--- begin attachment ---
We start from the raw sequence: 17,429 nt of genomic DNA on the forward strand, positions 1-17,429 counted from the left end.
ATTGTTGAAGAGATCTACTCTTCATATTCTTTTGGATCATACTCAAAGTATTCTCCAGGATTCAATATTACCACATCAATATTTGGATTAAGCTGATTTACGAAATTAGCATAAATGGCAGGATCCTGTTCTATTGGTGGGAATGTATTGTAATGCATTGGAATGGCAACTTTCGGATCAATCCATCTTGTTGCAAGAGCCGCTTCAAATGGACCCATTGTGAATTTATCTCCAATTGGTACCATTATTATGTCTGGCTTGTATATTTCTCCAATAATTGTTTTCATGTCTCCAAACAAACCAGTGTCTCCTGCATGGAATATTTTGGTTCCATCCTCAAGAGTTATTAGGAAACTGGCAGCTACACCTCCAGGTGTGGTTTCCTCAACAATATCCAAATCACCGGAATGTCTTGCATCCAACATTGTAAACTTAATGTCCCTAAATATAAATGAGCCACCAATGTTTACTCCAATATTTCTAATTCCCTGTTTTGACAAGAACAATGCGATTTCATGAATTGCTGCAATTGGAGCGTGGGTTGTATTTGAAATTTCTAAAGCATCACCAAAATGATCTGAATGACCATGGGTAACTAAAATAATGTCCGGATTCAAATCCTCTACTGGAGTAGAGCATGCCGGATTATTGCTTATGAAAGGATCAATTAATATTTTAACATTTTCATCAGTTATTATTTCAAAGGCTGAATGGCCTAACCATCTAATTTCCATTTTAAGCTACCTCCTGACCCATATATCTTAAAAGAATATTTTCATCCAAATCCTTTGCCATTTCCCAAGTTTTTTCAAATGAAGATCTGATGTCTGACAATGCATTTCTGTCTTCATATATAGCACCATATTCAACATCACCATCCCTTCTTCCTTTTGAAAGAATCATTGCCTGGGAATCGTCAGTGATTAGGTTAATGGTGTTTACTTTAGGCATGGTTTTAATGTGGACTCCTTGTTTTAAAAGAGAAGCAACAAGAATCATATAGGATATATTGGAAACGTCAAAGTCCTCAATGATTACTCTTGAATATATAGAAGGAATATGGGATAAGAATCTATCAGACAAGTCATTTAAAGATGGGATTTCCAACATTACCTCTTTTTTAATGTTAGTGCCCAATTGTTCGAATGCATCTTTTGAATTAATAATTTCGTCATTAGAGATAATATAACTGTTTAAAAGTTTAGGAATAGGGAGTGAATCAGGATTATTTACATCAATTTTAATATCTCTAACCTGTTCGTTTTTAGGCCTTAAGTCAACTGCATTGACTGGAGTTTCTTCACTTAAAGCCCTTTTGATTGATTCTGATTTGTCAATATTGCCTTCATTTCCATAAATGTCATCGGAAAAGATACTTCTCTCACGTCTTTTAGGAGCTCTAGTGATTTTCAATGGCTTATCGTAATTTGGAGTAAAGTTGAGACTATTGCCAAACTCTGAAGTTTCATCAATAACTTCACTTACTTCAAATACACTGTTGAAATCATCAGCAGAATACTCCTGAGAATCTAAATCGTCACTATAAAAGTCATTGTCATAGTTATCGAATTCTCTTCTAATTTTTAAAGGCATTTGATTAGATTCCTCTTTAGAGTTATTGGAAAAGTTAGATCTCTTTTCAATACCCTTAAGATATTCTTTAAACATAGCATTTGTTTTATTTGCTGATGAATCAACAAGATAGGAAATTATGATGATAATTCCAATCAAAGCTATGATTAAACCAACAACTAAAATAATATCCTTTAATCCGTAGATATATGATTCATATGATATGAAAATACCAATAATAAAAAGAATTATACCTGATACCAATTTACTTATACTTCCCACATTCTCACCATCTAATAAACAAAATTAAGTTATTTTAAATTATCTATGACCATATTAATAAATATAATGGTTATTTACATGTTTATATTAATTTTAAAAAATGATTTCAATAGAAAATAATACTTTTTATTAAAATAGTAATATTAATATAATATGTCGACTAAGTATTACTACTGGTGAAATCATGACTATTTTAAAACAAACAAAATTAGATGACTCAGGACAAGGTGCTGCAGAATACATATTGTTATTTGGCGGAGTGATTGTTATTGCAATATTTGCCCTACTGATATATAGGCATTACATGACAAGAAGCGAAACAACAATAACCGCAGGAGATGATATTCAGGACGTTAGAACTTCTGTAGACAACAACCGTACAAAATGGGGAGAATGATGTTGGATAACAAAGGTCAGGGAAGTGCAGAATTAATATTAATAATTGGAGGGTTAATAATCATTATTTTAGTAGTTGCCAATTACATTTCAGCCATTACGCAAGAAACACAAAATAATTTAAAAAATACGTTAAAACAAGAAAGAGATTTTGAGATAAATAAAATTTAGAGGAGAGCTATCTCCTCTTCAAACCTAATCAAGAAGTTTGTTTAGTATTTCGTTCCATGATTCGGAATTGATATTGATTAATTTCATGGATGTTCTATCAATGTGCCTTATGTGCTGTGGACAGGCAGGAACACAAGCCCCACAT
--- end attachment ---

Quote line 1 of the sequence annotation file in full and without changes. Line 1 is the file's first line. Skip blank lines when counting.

We start from the raw sequence: 17,429 nt of genomic DNA on the forward strand, positions 1-17,429 counted from the left end.